Largest HTTPS attack on record

At 15.3 million requests-per-second (rps), the bombardment was up there amongst the largest DDoS attacks seen, and became the largest HTTPS attack on record.

A botnet of approximately 6,000 unique bots from around 1300 different networks, globally, hit the customer in a burst lasting approximately 15 seconds. The most traffic, 15%, came from Indonesia, while Russia, Brazil, India, Colombia, and the United States generated significant numbers, but the attack involved traffic from 112 countries overall.

Software-based system beats back attack

Cloudflare said the attack, which was auto-detected and mitigated by their systems, was carried out by a botnet they had been monitoring and were aware of the patterns and large size. Attacks across the network can be controlled through monitoring and analysing system traffic samples and mitigated without the need for human intervention.

As described by The Register: “The use of a volumetric HTTPS DDoS attack rather than a more typical bandwidth strike was unusual. In a bandwidth DDoS attack, the goal is to jam a target’s internet connection with a flood of messages, making it difficult for legitimate customers to get into the site.”

“In an HTTPS attack, the botnet overwhelms the target’s server with massive numbers of HTTP requests, eating up compute power and memory with the same goal of making it near impossible for legitimate users to access the website.”

Cloudflare commented: “While this isn’t the largest application-layer attack we’ve seen, it is the largest we’ve seen over HTTPS. HTTPS DDoS attacks are more expensive in terms of required computational resources because of the higher cost of establishing a secure TLS encrypted connection. Therefore it costs the attacker more to launch the attack, and for the victim to mitigate it. We’ve seen very large attacks in the past over (unencrypted) HTTP, but this attack stands out because of the resources it required at its scale.”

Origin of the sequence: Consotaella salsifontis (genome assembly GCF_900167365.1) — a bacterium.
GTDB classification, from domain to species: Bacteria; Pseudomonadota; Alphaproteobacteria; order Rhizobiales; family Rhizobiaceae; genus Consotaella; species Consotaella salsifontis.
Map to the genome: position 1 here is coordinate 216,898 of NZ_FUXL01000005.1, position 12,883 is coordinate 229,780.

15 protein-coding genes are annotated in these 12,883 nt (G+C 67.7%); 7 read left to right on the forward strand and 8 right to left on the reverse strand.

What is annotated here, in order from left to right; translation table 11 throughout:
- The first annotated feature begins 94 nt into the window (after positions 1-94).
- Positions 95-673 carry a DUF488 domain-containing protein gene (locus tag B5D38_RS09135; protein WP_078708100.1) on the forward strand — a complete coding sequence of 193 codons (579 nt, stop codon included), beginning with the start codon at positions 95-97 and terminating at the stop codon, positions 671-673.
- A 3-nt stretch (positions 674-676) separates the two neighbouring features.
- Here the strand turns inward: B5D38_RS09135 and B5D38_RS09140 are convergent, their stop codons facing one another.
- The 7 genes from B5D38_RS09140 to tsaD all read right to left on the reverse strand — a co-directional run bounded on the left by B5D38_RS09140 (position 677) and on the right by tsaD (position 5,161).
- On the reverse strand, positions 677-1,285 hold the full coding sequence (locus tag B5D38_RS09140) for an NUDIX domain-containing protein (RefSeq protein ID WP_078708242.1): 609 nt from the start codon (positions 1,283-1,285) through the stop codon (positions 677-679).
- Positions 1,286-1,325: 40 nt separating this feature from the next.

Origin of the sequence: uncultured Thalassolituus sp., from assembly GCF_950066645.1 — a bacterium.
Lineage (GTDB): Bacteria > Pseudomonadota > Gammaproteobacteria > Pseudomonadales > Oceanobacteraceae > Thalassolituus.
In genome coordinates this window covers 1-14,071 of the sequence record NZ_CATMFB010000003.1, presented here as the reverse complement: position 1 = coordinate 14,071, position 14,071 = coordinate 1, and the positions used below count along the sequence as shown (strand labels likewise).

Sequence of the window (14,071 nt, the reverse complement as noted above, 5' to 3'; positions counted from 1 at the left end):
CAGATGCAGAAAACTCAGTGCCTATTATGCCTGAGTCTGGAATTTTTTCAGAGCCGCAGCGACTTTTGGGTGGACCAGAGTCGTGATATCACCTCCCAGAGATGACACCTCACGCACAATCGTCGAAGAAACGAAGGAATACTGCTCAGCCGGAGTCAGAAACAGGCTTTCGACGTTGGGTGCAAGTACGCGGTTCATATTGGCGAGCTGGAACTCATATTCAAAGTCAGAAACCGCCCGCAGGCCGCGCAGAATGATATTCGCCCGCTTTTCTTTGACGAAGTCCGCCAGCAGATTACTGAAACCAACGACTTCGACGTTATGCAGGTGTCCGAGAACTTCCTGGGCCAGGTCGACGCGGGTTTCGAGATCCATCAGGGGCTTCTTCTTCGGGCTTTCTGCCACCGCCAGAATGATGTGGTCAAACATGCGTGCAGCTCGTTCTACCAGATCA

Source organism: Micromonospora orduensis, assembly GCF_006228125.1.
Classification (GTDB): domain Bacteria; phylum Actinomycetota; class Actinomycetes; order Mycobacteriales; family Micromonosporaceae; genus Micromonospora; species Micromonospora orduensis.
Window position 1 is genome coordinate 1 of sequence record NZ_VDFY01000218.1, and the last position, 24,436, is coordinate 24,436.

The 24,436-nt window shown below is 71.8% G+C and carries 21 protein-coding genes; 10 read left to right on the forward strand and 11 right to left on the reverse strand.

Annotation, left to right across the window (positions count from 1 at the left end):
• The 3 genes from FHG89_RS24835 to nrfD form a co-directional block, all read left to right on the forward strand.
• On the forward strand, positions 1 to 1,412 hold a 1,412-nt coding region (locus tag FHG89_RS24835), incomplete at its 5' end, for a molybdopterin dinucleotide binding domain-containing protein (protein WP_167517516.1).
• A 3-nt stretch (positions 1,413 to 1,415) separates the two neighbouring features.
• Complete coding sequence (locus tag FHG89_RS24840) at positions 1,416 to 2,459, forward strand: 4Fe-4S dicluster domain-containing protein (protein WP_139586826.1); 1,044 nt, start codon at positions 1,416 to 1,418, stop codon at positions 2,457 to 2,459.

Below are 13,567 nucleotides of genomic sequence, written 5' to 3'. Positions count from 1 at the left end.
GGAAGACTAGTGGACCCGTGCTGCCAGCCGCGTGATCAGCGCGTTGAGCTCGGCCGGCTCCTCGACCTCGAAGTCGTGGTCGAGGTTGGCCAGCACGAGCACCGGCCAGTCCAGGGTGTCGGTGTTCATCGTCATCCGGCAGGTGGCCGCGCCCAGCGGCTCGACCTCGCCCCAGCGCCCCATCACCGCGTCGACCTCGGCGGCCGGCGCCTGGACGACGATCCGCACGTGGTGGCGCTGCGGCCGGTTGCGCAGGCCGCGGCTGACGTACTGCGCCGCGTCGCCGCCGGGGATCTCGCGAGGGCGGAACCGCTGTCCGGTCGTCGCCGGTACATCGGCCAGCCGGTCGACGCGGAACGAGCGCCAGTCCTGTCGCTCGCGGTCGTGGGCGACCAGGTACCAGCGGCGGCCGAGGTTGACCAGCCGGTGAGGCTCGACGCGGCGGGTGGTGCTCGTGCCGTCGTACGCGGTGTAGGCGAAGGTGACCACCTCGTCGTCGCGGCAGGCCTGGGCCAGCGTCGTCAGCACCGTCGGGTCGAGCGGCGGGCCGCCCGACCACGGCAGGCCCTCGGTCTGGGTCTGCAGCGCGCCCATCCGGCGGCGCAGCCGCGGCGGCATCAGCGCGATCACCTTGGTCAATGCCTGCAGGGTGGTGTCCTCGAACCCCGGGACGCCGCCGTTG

LaneSystems can help protect your business from cyber-attacks. Contact us today to find out how we can keep you cyber safe.


Driverless Car Flees Police Stop

Driverless Car Flees Police Stop

A video appeared earlier this month of a driverless car being stopped by San Francisco police and then attempting to drive away.

The self-drive Chevrolet Bolt EV was pulled over, one evening, for driving without any headlights. The Instagram video shows a confused officer trying the door while shouting to his partner that there’s nobody in the vehicle. Then, as the officer walks back to his police car, the self-drive vehicle appears to drive away before pulling over to a stop a few hundred feet away.

Cruise, the General Motors-owned company, said that the car wasn’t trying to make a run for it. They said the vehicle stopped for the police, and once the officer was clear it then relocated to the nearest safe location.

The company blamed human error for the lack of lights, and any problem has since been fixed. No ticket was issued.

First Responder Information Guides

Autonomous vehicle (AV) developers in the US, like Cruise and Waymo, have prepared guides for first responders on how to interact with the vehicles in case of emergencies. Cruise said it works closely with the police, has a dedicated phone number for them to call, and also provides all first responders with information videos for interacting with their vehicles.

A problem that’s likely to grow around the world as more self-drive vehicles fill the roads, the law commissions for England and Wales and the Scottish Law Commission recommend legal changes to deal with self-driving vehicles. The independent bodies, which monitor and review UK legislation, recommended that if anything goes wrong, the company behind the autonomous driving system would be responsible, rather than the driver.

Other Driverless Traffic Stops

In 2015, a Google self-driving car was stopped in Mountain View, California, for going just 24 mph (39 km/h) in a 35 mph (56 km/h) zone. On that occasion, no ticket was issued, as the officer decided that no law had been broken.

In 2019, a police officer in Providence, Rhode Island, pulled over one of May Mobility’s low-speed autonomous shuttles. The six-person shuttles run a 12-stop urban loop to and from a train station, but on the first day of operations, one was stopped by an officer who was unfamiliar with the vehicle. No charges resulted from that interaction, either.

Also in 2019, a driverless Tesla was stopped after its owner used the car’s remote summon feature in Florida. However, in that case, the incident was staged by a YouTuber.